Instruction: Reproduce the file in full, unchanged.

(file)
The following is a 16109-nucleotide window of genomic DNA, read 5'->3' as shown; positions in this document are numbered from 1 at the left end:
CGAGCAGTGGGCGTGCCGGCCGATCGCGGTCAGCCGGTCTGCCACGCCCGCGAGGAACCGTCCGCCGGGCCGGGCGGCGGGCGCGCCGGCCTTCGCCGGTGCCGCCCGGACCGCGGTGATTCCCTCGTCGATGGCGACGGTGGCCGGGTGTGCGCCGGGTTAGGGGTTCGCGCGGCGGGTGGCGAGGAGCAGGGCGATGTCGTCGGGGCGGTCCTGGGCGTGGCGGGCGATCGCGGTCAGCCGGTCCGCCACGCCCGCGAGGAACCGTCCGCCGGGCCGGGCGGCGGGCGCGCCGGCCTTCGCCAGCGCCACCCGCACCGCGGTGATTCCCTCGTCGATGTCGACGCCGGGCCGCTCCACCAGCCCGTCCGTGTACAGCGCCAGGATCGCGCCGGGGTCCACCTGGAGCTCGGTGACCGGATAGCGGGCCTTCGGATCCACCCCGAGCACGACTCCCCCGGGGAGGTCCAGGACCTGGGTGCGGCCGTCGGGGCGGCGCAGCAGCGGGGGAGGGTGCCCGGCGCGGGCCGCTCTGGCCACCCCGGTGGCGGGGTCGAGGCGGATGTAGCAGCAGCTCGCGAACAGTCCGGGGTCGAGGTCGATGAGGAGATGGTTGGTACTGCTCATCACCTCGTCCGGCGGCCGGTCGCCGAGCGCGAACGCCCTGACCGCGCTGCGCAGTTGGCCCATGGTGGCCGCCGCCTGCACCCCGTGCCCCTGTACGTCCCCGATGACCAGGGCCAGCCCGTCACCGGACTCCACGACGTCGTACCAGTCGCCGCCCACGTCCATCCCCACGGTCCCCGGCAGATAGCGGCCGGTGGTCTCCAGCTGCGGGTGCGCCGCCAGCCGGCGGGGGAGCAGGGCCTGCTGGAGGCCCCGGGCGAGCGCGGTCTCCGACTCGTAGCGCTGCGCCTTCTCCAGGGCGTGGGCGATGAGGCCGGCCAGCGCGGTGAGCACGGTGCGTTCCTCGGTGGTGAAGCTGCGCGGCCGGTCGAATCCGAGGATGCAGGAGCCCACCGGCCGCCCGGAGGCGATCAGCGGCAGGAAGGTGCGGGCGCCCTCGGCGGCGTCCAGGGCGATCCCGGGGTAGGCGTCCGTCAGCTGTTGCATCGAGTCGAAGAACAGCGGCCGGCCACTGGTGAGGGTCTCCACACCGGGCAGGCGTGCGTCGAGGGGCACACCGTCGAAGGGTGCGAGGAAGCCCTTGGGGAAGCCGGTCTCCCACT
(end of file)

The following is a 16109-nucleotide window of genomic DNA, read 5'->3' as shown; positions in this document are numbered from 1 at the left end:
CGAGCAGTGGGCGTGCCGGCCGATCGCGGTCAGCCGGTCTGCCACGCCCGCGAGGAACCGTCCGCCGGGCCGGGCGGCGGGCGCGCCGGCCTTCGCCGGTGCCGCCCGGACCGCGGTGATTCCCTCGTCGATGGCGACGGTGGCCGGGTGTGCGCCGGGTTAGGGGTTCGCGCGGCGGGTGGCGAGGAGCAGGGCGATGTCGTCGGGGCGGTCCTGGGCGTGGCGGGCGATCGCGGTCAGCCGGTCCGCCACGCCCGCGAGGAACCGTCCGCCGGGCCGGGCGGCGGGCGCGCCGGCCTTCGCCAGCGCCACCCGCACCGCGGTGATTCCCTCGTCGATGTCGACGCCGGGCCGCTCCACCAGCCCGTCCGTGTACAGCGCCAGGATCGCGCCGGGGTCCACCTGGAGCTCGGTGACCGGATAGCGGGCCTTCGGATCCACCCCGAGCACGACTCCCCCGGGGAGGTCCAGGACCTGGGTGCGGCCGTCGGGGCGGCGCAGCAGCGGGGGAGGGTGCCCGGCGCGGGCCGCTCTGGCCACCCCGGTGGCGGGGTCGAGGCGGATGTAGCAGCAGCTCGCGAACAGTCCGGGGTCGAGGTCGATGAGGAGATGGTTGGTACTGCTCATCACCTCGTCCGGCGGCCGGTCGCCGAGCGCGAACGCCCTGACCGCGCTGCGCAGTTGGCCCATGGTGGCCGCCGCCTGCACCCCGTGCCCCTGTACGTCCCCGATGACCAGGGCCAGCCCGTCACCGGACTCCACGACGTCGTACCAGTCGCCGCCCACGTCCATCCCCACGGTCCCCGGCAGATAGCGGCCGGTGGTCTCCAGCTGCGGGTGCGCCGCCAGCCGGCGGGGGAGCAGGGCCTGCTGGAGGCCCCGGGCGAGCGCGGTCTCCGACTCGTAGCGCTGCGCCTTCTCCAGGGCGTGGGCGATGAGGCCGGCCAGCGCGGTGAGCACGGTGCGTTCCTCGGTGGTGAAGCTGCGCGGCCGGTCGAATCCGAGGATGCAGGAGCCCACCGGCCGCCCGGAGGCGATCAGCGGCAGGAAGGTGCGGGCGCCCTCGGCGGCGTCCAGGGCGATCCCGGGGTAGGCGTCCGTCAGCTGTTGCATCGAGTCGAAGAACAGCGGCCGGCCACTGGTGAGGGTCTCCACACCGGGCAGGCGTGCGTCGAGGGGCACACCGTCGAAGGGTGCGAGGAAGCCCTTGGGGAAGCCGGTCTCCCACT